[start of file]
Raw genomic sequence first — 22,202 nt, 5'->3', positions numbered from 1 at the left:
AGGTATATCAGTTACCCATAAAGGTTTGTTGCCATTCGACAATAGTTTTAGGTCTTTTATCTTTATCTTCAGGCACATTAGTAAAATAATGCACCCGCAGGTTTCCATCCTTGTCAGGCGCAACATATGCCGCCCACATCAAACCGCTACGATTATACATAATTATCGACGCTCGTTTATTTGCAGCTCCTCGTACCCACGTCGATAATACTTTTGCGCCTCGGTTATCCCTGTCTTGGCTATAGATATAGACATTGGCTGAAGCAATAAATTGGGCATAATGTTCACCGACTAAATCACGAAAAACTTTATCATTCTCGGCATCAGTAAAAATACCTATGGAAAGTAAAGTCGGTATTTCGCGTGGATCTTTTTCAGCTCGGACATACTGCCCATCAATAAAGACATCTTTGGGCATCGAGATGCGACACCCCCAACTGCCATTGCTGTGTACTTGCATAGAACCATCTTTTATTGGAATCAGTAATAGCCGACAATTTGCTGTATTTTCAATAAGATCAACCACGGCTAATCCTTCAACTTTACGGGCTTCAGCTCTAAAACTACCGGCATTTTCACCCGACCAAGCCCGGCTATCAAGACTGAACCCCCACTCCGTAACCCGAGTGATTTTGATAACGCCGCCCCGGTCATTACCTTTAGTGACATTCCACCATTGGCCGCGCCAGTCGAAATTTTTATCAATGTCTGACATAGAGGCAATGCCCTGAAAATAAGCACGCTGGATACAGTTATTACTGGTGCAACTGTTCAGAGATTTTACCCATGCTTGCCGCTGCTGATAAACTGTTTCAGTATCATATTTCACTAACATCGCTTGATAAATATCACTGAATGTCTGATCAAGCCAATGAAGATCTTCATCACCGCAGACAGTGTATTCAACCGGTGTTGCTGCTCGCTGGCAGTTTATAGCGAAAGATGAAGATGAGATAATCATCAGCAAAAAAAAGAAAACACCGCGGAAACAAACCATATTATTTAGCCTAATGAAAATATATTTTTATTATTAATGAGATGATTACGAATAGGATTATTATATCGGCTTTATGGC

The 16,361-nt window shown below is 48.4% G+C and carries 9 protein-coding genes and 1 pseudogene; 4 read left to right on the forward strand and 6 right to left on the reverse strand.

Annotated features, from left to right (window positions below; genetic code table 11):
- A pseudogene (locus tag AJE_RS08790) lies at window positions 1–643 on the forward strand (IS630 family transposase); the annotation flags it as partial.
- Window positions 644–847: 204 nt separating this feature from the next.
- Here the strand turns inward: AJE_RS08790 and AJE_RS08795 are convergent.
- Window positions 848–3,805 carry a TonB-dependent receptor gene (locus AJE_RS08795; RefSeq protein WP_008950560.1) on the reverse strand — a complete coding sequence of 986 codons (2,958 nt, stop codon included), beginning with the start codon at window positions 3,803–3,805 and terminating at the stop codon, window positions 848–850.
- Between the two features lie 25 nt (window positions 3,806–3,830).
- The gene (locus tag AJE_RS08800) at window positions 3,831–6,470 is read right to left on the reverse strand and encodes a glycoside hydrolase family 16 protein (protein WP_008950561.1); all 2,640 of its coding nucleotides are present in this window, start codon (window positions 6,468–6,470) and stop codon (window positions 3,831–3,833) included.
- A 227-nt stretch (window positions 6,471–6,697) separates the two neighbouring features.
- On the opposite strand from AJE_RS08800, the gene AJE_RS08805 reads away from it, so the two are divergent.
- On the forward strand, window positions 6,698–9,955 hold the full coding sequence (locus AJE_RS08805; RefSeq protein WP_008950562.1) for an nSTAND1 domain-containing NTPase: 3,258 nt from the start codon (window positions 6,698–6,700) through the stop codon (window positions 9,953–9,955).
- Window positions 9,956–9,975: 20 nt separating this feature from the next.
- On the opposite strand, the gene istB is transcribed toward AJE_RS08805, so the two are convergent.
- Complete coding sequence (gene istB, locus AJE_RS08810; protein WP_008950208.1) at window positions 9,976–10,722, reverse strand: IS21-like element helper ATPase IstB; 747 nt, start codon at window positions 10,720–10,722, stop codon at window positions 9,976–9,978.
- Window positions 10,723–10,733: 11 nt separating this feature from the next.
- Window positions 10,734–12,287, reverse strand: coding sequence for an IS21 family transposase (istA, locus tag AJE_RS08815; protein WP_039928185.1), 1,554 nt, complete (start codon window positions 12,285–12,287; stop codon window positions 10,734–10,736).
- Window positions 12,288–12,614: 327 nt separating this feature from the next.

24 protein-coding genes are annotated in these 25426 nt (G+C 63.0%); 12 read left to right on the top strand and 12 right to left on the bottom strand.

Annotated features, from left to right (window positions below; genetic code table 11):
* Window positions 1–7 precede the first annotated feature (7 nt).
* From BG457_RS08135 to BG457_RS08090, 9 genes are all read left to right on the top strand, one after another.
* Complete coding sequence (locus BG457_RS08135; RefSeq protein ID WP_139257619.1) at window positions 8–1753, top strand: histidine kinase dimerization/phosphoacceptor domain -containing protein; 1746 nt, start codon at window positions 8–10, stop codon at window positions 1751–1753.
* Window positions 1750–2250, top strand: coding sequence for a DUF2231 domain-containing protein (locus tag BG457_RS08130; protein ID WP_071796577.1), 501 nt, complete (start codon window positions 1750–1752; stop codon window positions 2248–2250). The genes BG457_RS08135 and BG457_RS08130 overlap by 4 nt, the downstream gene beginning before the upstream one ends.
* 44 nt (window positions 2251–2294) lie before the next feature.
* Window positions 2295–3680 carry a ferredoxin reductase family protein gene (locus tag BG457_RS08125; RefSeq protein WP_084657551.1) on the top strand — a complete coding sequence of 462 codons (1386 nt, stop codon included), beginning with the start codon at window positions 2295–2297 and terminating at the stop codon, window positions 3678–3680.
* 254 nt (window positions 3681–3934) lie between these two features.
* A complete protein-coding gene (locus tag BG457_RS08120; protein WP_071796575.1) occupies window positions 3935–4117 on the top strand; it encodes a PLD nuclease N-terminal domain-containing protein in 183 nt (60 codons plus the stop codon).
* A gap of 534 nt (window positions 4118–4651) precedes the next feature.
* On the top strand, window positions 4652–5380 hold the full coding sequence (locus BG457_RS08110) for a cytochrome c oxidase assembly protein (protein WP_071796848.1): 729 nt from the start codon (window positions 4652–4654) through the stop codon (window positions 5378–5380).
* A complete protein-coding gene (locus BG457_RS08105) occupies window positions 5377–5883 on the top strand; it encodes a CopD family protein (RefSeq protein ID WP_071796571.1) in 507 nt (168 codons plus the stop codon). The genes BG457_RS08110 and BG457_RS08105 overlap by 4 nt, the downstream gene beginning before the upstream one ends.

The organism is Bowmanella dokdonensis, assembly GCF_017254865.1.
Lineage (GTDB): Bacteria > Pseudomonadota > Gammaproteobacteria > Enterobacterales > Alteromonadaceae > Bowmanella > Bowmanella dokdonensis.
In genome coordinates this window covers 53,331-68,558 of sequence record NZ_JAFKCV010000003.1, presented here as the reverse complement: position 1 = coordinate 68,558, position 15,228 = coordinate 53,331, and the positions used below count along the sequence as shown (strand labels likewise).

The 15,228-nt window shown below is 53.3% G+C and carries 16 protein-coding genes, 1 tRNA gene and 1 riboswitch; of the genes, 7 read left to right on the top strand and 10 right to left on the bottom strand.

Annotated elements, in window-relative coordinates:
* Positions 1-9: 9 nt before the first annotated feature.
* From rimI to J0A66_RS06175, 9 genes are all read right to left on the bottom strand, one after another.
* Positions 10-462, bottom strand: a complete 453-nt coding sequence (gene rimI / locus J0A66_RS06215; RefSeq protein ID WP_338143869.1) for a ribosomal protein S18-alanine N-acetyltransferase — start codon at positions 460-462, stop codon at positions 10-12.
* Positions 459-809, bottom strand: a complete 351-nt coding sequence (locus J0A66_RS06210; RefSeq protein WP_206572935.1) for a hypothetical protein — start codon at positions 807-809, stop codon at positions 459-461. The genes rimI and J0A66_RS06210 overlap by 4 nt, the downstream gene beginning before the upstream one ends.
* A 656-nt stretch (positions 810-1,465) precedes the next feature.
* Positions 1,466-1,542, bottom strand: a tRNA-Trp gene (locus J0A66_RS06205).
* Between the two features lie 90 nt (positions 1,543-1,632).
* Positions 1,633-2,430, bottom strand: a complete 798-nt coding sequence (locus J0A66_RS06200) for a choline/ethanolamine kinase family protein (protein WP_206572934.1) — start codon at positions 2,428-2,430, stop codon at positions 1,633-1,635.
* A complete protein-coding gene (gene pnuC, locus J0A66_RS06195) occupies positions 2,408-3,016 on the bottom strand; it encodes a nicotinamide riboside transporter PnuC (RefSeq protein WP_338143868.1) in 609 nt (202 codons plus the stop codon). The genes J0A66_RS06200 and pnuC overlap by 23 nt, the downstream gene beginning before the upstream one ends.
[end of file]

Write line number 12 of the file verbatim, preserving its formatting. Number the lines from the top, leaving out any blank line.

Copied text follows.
- On the opposite strand from AJE_RS08800, the gene AJE_RS08805 reads away from it, so the two are divergent.